Trade education and workforce development are two initiatives we value highly here at Dunn Lumber, so it should come as no surprise that we have close ties with Seattle Central College's Wood Technology Center (WTC). With roots dating back to the early 1900s, WTC's history intersects with ours at Dunn Lumber at various points (our very own Ed Dunn Jr. took some classes at Edison), and we're proud to be connected with such an exemplary educational institution.

Throughout the episodes in this series, we'll be speaking with Dave Borgatti, a long-time faculty member at the WTC, about the center's history, program offering, and various topics in woodworking education. Dave got his start in woodworking as a boat builder in Portland, Oregon, for Schooner Creek Boat Works, and ended up at WTC as an instructor in 1992. Since then, Dave has helped countless students—from boat builders to carpenters and cabinetmakers—learn the woodworking craft.

In today’s discussion, Dave and I go over why it’s important to start with “clean wood,” how to prepare wood for machining, and the process of taking rough lumber and turning it into surfaced lumber, or S4S. 

Watch our discussion in the video above, or keep reading for a detailed recap. 

What is the difference between rough lumber and surfaced lumber?

Most of the wood products you'll see at the lumberyard are “dressed” or surfaced four sides (S4S). This is very different from the sawmill, where the wood is rough, fuzzy, and shows bandsaw or circular saw marks. Anyone working exclusively with hardwoods (custom woodworkers, cabinetmakers, boatbuilders) will buy material in this rough stage where the thickness is measured in quarter inches (see our previous episode on nominal versus actual lumber sizing). But even the wood in a lumberyard has defects such as bow and crook and can be flattened and straightened using the techniques listed below. 

How to surface rough lumber

Step 1: Clean the wood

Inspect the wood for staples, dirt, or nails and remove so as not to damage the knives on the thickness planer. Anyone who uses a thickness planer can tell you what a pain they are to change—but you may have to do just that if you forego this first step. The blades of a thickness planer, while sharp, are very brittle. Also, the new table saws have flesh-detecting technology, which relies on electrical conduction, and embedded metal can set these blade brakes off.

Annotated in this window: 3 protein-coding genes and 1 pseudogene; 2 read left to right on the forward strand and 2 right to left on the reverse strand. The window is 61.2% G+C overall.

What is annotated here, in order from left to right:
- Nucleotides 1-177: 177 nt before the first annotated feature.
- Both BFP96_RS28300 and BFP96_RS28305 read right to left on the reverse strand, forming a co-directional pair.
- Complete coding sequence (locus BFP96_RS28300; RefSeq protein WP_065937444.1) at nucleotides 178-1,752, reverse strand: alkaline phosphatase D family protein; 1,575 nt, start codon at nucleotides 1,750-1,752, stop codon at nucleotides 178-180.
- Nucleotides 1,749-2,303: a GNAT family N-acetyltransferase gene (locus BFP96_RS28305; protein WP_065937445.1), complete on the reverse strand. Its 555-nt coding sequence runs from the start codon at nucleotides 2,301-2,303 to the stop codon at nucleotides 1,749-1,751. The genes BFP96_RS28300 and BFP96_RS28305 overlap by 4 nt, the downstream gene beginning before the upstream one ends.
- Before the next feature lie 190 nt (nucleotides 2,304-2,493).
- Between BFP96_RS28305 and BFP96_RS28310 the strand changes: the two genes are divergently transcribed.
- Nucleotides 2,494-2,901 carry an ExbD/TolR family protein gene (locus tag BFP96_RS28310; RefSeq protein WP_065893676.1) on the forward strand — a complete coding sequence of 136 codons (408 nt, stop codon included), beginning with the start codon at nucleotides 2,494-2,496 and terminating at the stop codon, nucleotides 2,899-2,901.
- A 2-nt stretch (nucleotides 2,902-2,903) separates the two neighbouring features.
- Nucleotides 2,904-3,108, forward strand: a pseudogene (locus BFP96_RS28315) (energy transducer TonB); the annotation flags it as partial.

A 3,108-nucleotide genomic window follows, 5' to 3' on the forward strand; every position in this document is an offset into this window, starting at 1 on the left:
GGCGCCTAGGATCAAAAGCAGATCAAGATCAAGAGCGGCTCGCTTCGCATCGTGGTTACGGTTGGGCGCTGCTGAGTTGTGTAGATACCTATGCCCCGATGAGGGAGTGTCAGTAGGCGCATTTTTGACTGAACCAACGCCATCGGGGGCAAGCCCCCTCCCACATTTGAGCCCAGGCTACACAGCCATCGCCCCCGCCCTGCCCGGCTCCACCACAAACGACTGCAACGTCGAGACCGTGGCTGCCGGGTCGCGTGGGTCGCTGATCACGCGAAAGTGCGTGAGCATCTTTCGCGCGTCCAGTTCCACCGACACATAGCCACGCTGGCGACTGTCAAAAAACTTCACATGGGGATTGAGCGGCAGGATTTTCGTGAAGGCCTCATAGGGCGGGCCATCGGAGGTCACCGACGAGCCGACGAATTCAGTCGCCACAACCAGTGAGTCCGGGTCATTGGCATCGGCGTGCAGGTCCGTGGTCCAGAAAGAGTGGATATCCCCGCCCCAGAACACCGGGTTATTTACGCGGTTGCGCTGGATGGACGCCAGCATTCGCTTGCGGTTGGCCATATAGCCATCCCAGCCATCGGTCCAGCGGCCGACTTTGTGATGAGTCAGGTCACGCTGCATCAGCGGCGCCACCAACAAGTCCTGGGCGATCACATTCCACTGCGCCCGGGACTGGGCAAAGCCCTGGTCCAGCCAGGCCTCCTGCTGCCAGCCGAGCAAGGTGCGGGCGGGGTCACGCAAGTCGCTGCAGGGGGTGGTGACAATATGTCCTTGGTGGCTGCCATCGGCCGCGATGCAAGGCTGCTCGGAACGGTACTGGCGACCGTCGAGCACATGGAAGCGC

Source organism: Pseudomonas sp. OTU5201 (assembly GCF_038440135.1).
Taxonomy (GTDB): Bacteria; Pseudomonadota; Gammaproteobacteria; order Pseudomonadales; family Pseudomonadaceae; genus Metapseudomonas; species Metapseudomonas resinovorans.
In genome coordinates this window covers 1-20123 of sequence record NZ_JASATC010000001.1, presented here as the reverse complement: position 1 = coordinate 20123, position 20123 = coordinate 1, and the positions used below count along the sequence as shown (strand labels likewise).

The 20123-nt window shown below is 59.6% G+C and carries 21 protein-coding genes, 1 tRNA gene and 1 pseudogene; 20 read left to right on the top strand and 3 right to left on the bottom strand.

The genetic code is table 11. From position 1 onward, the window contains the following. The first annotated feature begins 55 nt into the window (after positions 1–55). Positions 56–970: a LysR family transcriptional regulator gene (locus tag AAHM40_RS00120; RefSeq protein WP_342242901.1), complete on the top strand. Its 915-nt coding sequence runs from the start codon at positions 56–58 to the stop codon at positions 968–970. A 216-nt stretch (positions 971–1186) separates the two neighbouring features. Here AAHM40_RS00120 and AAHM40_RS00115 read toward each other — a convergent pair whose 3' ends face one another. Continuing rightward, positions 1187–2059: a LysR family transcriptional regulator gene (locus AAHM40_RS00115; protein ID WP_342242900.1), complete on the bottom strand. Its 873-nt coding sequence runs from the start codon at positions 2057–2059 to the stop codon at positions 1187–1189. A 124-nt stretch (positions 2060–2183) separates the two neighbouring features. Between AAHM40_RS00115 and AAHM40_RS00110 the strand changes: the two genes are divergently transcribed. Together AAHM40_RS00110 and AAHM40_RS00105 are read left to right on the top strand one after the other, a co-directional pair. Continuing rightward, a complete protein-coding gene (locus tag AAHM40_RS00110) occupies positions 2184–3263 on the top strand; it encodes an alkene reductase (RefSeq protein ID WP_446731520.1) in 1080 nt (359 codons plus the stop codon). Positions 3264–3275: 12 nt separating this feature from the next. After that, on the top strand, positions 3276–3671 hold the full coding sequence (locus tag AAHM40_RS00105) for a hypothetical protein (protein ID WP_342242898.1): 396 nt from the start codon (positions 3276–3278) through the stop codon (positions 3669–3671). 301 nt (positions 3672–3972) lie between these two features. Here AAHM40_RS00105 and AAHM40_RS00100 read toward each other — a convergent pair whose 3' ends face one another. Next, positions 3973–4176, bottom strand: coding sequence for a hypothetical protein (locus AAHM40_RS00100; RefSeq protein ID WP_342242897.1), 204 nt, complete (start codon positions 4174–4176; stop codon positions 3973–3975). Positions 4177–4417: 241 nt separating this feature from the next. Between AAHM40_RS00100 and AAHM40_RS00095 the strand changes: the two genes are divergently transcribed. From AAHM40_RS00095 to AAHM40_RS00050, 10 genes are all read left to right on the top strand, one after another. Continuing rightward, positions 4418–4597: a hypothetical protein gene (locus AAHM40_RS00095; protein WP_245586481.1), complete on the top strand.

Wood stains can often show bits of metal like bullets or barbed wire as well, so you may need to use a chisel, staple puller, or wire brush to remove those hazards.

Step 2: Inspect and resize

The second step is looking at the board to see which areas are useable. Straight grain may be easy to work with, but knots and wood figure can be more attractive. Woodworkers have to determine whether to “feature” a knot or eliminate it. Additionally, smaller pieces are easier to machine, so this is the time to reduce the length and width to a manageable size. 

Step 3: Joint a face

The jointer is the first tool that actually flattens a board’s face. (The planer gives the wood a smooth face but doesn't flatten the board.) If the wood is really rough, you can set the machine to take off up to 1/8" of material, but as it gets flatter, each pass should take off no more than 1/16”. The result is S1S, or surfaced one side. 

Step 4: Plane the opposite face

Next, the freshly jointed wood goes to a surface planer to plane the opposite side. You can run it through repeatedly to bring the material to the desired thickness. Be careful to flip the board end for end with each pass so the moisture content will be similar on each face. The result is S2S, or surfaced two sides. 

Step 5: Joint an edge

The jointer has a fence which is normally set to 90º in order to “square up” an edge. When this is complete, the wood is considered S3S, or surfaced three sides. 

Step 6: Table-saw the opposite edge parallel to the jointed edge

If you take the material in Step 5 and simply flip it over, the result will not be parallel—so this step is crucial to getting straight and even edges. However, the result here is still not S4S but rather S3S with a sawn edge. 

Step 7: Joint the sawn edge

Finally, we return to the jointer for a last (generally light) pass to both square the material and remove any saw marks. Now you have true S4S, or surfaced four sides. In the trades, this wood is often called “four square.” 

Safety concerns and limitations when surfacing wood

While planers feed wood automatically, and table saws have guards, splitters, and flesh-detecting brakes, the jointer is a completely different tool. The guard retracts as you push the material through and the spinning cutter head is just beneath your hands (so be sure to use push pads, blocks, or push sticks to keep your fingers from getting anywhere near the knives). These tools get more expensive as they get wider: An 8" jointer is more than double the cost of a 6" jointer. If you need to joint really wide boards, consider a trip down to your neighborhood cabinet shop.

Be sure to check out the introduction to the Wood Technology Series. For more information about different types of wood, check out our breakdown of plain-sawn, quartersawn, and rift-sawn wood.